Kids of all ages love to watch butterflies flit around. Large or small, butterflies painted with diverse colors and patterns are a welcome sight. You can increase your viewing opportunities by creating spaces more attractive to them.
Butterfly Garden Planning
Start with a location that gets at least 6 hours of sun. Butterflies need the sun's warmth and most plants that attract butterflies grow best in full sun.
Determine how much space you have and any items other than plants that you'd like to include. Consider adding a large flat rock or two. Butterflies love to bask on them, often with their wings spread out to catch more sun. Also allow room for a tray or a pot saucer filled with moist sand as a water source to encourage butterflies to linger longer.
Now plot out how much room you'll have for plants. When selecting plants, keep in mind the needs of both the caterpillar and the adult stages of the butterflies you hope to attract. While many adult butterflies enjoy the nectar from a wide range of flowers, the caterpillars of some species feed on a more limited variety. For example, while adult monarch butterflies enjoy nectar from many different kinds of flowers, the caterpillars will feed only on milkweed plants. Also, be sure to choose nectar-providing plants with a variety of bloom times so that there will be flowers in the garden throughout the growing season. Choose some that bloom in early spring, some in later spring; add others for summer and fall flowers. Check the space each plant will take to ensure you'll have enough room for your favorites.
As we mentioned, caterpillars of the monarch butterfly feed only on milkweed plants (Asclepias spp.), so be sure to include some to support the monarch's entire life cycle. If possible, select at least two different milkweed species that grow in your area. In the Northeastern U.S. choose from common milkweed (A. syriaca), swamp milkweed (A. incarnata), butterfly weed (A. tuberosa), whorled milkweed (A. verticillata) and poke milkweed (A. exaltata). In the Southeast choose from butterfly weed, whorled milkweed, white milkweed (A. variegata), aquatic milkweed (A. perennis) and sandhill/pinewoods milkweed (A. humistrata). In the south-central region green antelope horn milkweed (A. viridis), antelope horn milkweed (A. asperula) and zizotes milkweed (A. oenotheroides) are possibilities. In the West (except for Arizona and California) consider Mexican whorled milkweed (A. fascicularis) and showy milkweed (A. speciosa). Those in Arizona can choose among butterfly weed, antelope horn milkweed, rush milkweed (A. subulata) and Arizona milkweed (A. angustifolia). Californians can choose from Mexican whorled milkweed, showy milkweed, desert milkweed (A. erosa), California milkweed (A. californica), heartleaf milkweed (A. cordifolia), wooly milkweed (A. vestita) and wooly pod milkweed (A. eriocarpa).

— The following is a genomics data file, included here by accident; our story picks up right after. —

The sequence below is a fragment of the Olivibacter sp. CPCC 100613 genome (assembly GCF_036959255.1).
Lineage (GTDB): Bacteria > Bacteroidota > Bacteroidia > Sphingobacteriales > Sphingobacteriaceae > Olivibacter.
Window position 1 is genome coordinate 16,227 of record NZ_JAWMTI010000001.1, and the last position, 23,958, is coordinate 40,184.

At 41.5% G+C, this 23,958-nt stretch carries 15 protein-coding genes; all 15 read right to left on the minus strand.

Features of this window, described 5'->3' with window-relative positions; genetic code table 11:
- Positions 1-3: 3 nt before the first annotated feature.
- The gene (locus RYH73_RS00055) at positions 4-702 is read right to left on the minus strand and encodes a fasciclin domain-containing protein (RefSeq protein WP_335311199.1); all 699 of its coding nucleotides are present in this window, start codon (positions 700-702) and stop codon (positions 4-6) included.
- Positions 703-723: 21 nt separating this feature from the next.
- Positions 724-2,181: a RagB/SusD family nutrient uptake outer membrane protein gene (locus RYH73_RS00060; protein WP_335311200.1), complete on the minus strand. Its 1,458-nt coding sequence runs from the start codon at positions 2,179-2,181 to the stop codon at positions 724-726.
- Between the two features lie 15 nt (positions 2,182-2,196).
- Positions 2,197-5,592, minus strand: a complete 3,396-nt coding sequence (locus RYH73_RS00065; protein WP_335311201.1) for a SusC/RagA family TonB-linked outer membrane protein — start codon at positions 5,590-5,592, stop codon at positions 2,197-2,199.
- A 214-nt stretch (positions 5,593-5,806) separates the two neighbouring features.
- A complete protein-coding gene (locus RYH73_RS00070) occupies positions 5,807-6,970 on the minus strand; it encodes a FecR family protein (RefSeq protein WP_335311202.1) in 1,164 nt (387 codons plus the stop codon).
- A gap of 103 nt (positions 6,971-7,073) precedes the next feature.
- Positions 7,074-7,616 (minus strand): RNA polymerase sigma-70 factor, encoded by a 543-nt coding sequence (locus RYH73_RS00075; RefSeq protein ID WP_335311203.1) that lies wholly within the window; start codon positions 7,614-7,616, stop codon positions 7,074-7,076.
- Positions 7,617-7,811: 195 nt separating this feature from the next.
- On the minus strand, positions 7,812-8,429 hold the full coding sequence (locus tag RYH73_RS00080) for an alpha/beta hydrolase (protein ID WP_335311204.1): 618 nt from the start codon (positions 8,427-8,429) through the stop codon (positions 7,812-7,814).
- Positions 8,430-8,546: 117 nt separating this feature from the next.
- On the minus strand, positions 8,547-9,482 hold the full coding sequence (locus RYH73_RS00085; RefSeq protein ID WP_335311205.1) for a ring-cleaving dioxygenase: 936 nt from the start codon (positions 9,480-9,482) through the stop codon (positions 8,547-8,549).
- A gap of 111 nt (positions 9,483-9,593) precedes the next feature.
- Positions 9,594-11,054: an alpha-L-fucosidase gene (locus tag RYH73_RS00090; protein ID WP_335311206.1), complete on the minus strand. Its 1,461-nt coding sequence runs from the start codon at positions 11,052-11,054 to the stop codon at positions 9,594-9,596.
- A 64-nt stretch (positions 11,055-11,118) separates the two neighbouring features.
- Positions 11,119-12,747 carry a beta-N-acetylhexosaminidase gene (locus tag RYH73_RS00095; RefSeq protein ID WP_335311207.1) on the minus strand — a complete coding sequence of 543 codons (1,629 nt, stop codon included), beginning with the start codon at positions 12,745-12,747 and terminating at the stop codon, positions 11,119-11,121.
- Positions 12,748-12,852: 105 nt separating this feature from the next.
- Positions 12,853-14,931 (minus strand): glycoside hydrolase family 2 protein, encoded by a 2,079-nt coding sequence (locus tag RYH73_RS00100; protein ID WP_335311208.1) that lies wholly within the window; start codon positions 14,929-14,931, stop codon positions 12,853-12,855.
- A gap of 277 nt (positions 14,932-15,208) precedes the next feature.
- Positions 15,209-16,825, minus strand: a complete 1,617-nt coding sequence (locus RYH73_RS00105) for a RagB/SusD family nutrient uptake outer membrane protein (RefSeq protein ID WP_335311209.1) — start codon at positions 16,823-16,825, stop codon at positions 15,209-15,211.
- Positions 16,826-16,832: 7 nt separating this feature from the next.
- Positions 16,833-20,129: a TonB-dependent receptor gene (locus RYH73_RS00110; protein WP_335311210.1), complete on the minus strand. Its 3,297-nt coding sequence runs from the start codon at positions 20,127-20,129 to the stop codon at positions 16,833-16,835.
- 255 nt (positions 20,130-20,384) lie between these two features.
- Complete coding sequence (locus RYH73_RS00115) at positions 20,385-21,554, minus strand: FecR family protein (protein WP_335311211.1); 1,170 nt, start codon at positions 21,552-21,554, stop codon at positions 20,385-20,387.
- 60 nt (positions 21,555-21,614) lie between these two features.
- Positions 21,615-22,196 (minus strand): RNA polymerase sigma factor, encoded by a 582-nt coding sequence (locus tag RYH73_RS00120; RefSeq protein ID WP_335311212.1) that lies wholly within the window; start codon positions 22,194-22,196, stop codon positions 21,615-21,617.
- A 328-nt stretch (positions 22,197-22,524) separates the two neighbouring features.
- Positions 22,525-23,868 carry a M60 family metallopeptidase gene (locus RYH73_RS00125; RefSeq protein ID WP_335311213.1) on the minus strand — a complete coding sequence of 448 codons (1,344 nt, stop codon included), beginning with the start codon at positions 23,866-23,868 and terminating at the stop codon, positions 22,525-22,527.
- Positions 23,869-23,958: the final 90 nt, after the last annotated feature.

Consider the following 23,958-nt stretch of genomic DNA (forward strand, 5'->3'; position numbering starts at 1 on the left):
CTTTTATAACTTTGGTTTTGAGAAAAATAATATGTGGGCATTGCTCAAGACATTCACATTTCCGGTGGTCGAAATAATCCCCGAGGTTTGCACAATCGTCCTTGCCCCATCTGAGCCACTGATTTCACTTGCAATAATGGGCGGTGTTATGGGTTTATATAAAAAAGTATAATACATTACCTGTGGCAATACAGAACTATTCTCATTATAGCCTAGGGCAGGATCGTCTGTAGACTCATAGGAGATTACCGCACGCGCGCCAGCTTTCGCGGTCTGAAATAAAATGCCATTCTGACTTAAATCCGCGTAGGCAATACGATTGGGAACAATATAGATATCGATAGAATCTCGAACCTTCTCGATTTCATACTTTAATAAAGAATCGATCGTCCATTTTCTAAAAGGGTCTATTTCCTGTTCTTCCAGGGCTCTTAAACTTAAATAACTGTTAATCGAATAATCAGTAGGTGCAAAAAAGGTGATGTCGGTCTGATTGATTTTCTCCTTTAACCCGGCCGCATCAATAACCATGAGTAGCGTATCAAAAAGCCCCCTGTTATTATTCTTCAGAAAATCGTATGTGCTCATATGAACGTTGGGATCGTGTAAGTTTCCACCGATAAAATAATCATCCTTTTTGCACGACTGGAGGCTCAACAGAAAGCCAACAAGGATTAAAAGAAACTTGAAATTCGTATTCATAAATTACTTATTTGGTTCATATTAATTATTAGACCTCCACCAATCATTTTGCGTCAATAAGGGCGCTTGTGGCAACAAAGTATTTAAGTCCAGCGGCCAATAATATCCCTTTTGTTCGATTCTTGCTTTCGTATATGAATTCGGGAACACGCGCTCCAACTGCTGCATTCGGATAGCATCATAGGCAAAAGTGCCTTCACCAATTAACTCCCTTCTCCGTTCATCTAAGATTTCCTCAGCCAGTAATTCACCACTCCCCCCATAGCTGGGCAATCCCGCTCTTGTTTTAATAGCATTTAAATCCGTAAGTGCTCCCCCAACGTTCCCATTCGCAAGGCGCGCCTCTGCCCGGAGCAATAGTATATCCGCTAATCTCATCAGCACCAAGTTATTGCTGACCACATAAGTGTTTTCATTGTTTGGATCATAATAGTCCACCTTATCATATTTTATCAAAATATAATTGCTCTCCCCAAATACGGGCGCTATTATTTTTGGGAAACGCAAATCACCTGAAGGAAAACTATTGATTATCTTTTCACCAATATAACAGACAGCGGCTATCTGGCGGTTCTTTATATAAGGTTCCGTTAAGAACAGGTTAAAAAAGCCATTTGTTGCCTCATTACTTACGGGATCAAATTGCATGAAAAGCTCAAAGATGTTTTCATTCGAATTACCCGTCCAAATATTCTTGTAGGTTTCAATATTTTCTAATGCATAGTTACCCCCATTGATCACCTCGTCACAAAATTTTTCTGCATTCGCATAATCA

Nectar through the Seasons
Spring flowering trees and shrubs that provide nectar early in the season include serviceberry (Amelanchier spp.), redbud (Cercis canadensis), flowering dogwood (Cornus florida), spicebush (Lindera benzoin), and pussy willow (Salix discolor). Some mid-season shrubs include leadplant (Amorpha canescans), buttonbush (Cephalanthus occidentalis), and summersweet (Clethra alnifolia). Butterfly bush (Buddleia spp.) has long been a popular butterfly-attracting plant, but it has become an invasive problem in many areas of the country. If you'd like to include this plant in your garden choose one of the new sterile (don't produce viable seeds) butterfly bush hybrids such as cultivars 'Miss Molly' and 'Miss Ruby', and varieties in both the Flutterby and Lo & Behold series.
The list of herbaceous nectar plants is very lengthy and varies with the regions of the country. Talk to your favorite local garden center or native plant supplier for recommendations. Some of my favorites include columbine (Aquilegia spp.), wild blue phlox (Phlox divaricata), coreopsis (Coreopsis lanceolata, C. tripteris, and other species), bergamot (Monarda fistulosa), black-eyed Susan (Rudbeckia hirta), false aster (Boltonia asteroides), stiff goldenrod (Solidago rigida) and almost any of the asters (Symphyotrichum spp.).
Once a butterfly garden is established little maintenance is usually required. If you do any trimming of milkweed in late June or early July be sure to check for monarch eggs or larvae and move them to plants in untrimmed areas.
With proper planning, good plant selection and minimal maintenance you can create an area that will not only attract butterflies but will help to preserve these important and beautiful insects that are so vital to our ecosystem.
Steve Trusty has a degree in horticulture from Iowa State University. He has been helping gardeners receive more enjoyment from their lawns and gardens for years through radio, TV, books, magazines and websites.